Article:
Discipline is a natural part of parenting. It helps the child learn that there are consequences to their actions. This lesson is probably one of the most critical aspects of raising a child. Understanding that there are limits to what we can – and can’t do – are lessons the child will take with them for the rest of their lives. Consequences are meant to protect your child from themselves. It demonstrates love, attention, and care. Therefore, all discipline should be handled as acts of love. They are for the betterment of the child. It will help shape their future, their moral standing, their decisions, and future conduct.dicipline

An eye for an eye, a tooth for a tooth. This is a biblical saying that many people take out of context. No matter your religious beliefs, if any, this statement holds great value when it comes to discipline. Many believe this statement to justify revenge when it, in fact, does not. It simply means that the punishment should never outweigh the crime. This statement means harmony and balance.

Anger should never be a motivator for discipline. Love should be the only motivator. Therefore, never hand down a punishment when you are angry. If the child is committing an act that must be stopped immediately – by all means, stop it. However, the punishment for the inappropriate act should only come after you have calmed down, reviewed the action, and have decided on a punishment that fits the offense. Remember, the punishment should never outweigh the crime.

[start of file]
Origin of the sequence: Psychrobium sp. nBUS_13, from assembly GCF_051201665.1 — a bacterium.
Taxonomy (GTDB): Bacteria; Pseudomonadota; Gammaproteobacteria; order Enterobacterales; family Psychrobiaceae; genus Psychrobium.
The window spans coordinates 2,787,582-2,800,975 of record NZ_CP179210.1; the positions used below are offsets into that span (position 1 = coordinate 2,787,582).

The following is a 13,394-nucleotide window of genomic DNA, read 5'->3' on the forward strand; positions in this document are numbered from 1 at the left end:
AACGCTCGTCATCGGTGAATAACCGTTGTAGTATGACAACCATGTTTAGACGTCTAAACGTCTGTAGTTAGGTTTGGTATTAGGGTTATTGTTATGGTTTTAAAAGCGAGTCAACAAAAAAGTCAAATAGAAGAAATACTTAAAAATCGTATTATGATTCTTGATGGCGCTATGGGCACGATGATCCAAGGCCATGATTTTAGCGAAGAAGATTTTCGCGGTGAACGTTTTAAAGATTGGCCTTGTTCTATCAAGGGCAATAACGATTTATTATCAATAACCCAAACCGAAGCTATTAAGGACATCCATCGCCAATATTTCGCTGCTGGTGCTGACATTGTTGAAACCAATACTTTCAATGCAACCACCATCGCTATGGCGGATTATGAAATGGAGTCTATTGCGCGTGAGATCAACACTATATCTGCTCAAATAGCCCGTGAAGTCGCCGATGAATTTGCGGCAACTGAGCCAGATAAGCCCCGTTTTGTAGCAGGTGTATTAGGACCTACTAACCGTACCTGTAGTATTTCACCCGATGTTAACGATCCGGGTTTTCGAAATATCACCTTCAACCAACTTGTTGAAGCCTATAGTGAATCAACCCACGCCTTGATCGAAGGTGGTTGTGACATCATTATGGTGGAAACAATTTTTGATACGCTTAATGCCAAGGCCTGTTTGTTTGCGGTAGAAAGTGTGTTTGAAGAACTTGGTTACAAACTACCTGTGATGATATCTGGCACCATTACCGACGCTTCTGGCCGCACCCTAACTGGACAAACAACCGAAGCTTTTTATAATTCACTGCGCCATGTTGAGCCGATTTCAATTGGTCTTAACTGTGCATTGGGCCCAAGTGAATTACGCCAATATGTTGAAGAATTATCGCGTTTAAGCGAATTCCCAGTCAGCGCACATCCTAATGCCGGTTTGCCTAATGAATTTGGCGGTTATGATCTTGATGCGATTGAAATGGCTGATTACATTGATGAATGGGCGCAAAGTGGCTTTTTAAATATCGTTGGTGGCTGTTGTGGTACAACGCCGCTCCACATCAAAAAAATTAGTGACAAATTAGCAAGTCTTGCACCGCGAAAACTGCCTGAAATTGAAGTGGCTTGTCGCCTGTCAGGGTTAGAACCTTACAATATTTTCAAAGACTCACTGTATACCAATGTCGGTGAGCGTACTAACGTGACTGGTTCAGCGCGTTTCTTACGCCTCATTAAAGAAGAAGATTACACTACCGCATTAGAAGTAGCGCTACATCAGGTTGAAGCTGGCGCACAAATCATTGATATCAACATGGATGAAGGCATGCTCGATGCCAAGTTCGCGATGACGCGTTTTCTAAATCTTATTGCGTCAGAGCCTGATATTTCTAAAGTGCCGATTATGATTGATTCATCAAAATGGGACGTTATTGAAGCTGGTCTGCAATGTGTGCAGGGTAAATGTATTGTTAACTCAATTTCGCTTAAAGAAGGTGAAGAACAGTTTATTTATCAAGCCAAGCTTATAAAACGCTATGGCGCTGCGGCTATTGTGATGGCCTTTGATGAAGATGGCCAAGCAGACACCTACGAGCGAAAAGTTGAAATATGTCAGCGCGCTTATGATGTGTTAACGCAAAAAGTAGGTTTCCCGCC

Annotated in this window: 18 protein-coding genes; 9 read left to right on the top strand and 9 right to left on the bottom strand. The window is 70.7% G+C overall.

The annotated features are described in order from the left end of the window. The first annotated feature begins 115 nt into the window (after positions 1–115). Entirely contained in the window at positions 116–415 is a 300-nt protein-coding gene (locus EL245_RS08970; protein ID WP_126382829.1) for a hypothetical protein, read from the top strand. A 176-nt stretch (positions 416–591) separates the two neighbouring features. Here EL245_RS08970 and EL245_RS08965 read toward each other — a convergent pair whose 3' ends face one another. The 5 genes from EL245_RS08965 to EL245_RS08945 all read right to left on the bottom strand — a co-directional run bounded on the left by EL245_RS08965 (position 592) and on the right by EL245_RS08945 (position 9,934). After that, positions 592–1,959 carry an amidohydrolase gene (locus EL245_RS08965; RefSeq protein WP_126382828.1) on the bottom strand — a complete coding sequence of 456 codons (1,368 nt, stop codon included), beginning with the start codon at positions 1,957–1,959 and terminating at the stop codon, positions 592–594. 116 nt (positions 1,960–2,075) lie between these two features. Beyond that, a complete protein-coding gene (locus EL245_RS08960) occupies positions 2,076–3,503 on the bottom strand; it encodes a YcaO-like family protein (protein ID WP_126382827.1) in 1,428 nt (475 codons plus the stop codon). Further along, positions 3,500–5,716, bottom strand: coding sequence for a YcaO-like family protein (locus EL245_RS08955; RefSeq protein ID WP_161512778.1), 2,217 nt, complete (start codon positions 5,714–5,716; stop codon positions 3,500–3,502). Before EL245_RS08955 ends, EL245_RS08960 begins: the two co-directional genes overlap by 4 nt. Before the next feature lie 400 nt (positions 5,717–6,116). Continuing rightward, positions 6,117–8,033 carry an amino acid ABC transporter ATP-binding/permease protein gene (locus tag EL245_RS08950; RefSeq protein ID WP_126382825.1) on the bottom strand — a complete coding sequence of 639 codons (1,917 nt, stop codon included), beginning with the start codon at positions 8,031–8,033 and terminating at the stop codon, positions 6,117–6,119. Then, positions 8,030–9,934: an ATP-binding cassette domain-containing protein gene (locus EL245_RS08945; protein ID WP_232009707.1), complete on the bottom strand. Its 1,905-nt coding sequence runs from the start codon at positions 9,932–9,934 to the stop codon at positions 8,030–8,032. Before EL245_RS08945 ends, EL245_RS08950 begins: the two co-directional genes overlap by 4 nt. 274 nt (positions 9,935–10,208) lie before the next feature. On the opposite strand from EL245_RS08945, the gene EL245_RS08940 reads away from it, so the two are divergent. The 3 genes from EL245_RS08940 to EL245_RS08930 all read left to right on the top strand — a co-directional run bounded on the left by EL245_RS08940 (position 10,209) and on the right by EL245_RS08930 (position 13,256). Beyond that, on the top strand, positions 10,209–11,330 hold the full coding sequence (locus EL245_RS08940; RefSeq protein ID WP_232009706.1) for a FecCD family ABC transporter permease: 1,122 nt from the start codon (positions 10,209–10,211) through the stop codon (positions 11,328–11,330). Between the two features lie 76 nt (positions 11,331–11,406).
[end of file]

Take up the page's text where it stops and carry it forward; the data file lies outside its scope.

Punishments should be firm, predefined, and fair. Try spending time coming up with a chart with offenses on one side, and an appropriate punishment on the other. This chart may be long, so consider using construction paper. But keep it simple. Make it clear. Leave no room for interpretation. By doing this, you now have a tool that has predefined the appropriate reaction to every action. Review this chart with your child, have them sign it or agree to it, and keep it somewhere in plain view. If an offense occurs and you hand down the appropriate countermeasure, if your child has a question or doubt about your conduct – simply refer them back to the chart that they signed or agreed to.

If your child is young, then the chart will be more for your own good. Although, your child will grow up knowing the rules of the chart. This method is greatly valuable – especially to couples. It leaves no room for interpretation, so there is no disagreement when it comes to disciplinary actions. Create the chart with your spouse – that way you both hand down the same action, regardless of which of you is present when the offense occurs.

Trisha Festerling, J.D.

Family Law Attorney

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